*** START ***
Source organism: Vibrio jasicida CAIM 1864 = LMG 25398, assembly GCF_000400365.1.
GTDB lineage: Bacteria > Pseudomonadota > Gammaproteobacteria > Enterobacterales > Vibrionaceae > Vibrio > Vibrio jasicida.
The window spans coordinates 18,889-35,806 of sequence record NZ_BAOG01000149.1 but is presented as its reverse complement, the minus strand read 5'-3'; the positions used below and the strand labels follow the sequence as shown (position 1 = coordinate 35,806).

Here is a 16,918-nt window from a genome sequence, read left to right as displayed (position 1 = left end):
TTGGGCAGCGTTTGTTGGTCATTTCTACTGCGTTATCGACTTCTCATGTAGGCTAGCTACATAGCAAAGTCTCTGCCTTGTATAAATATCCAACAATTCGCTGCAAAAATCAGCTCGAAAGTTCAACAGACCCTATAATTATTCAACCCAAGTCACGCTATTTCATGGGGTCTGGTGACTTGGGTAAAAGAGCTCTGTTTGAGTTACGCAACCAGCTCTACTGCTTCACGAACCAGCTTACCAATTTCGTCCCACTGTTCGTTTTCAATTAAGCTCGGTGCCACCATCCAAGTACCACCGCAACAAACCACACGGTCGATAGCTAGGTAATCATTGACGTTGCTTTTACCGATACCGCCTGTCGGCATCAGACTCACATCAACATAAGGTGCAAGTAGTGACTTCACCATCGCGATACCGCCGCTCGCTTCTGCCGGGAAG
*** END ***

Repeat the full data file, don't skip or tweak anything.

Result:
Source organism: Vibrio jasicida CAIM 1864 = LMG 25398, assembly GCF_000400365.1.
GTDB lineage: Bacteria > Pseudomonadota > Gammaproteobacteria > Enterobacterales > Vibrionaceae > Vibrio > Vibrio jasicida.
The window spans coordinates 18,889-35,806 of sequence record NZ_BAOG01000149.1 but is presented as its reverse complement, the minus strand read 5'-3'; the positions used below and the strand labels follow the sequence as shown (position 1 = coordinate 35,806).

Here is a 16,918-nt window from a genome sequence, read left to right as displayed (position 1 = left end):
TTGGGCAGCGTTTGTTGGTCATTTCTACTGCGTTATCGACTTCTCATGTAGGCTAGCTACATAGCAAAGTCTCTGCCTTGTATAAATATCCAACAATTCGCTGCAAAAATCAGCTCGAAAGTTCAACAGACCCTATAATTATTCAACCCAAGTCACGCTATTTCATGGGGTCTGGTGACTTGGGTAAAAGAGCTCTGTTTGAGTTACGCAACCAGCTCTACTGCTTCACGAACCAGCTTACCAATTTCGTCCCACTGTTCGTTTTCAATTAAGCTCGGTGCCACCATCCAAGTACCACCGCAACAAACCACACGGTCGATAGCTAGGTAATCATTGACGTTGCTTTTACCGATACCGCCTGTCGGCATCAGACTCACATCAACATAAGGTGCAAGTAGTGACTTCACCATCGCGATACCGCCGCTCGCTTCTGCCGGGAAG